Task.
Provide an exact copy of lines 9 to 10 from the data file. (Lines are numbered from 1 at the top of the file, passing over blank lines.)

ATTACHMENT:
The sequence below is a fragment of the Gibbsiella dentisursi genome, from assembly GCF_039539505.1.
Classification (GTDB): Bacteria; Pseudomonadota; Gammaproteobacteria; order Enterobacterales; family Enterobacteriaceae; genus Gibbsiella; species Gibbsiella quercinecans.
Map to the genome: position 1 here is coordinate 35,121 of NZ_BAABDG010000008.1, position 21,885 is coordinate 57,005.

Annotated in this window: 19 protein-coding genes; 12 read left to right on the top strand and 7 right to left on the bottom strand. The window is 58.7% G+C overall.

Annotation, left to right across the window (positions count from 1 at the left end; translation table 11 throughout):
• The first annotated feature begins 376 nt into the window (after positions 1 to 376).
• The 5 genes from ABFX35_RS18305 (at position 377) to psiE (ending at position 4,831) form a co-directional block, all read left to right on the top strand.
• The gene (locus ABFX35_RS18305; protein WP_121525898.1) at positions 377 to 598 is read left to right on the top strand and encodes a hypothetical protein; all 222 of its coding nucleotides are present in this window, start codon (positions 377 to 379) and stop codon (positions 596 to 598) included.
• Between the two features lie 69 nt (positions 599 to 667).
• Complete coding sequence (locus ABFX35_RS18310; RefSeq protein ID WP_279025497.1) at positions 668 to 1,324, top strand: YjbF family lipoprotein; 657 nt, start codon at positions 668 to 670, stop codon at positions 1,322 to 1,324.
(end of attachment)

• Between the two features lie 69 nt (positions 599 to 667).
• Complete coding sequence (locus ABFX35_RS18310; RefSeq protein ID WP_279025497.1) at positions 668 to 1,324, top strand: YjbF family lipoprotein; 657 nt, start codon at positions 668 to 670, stop codon at positions 1,322 to 1,324.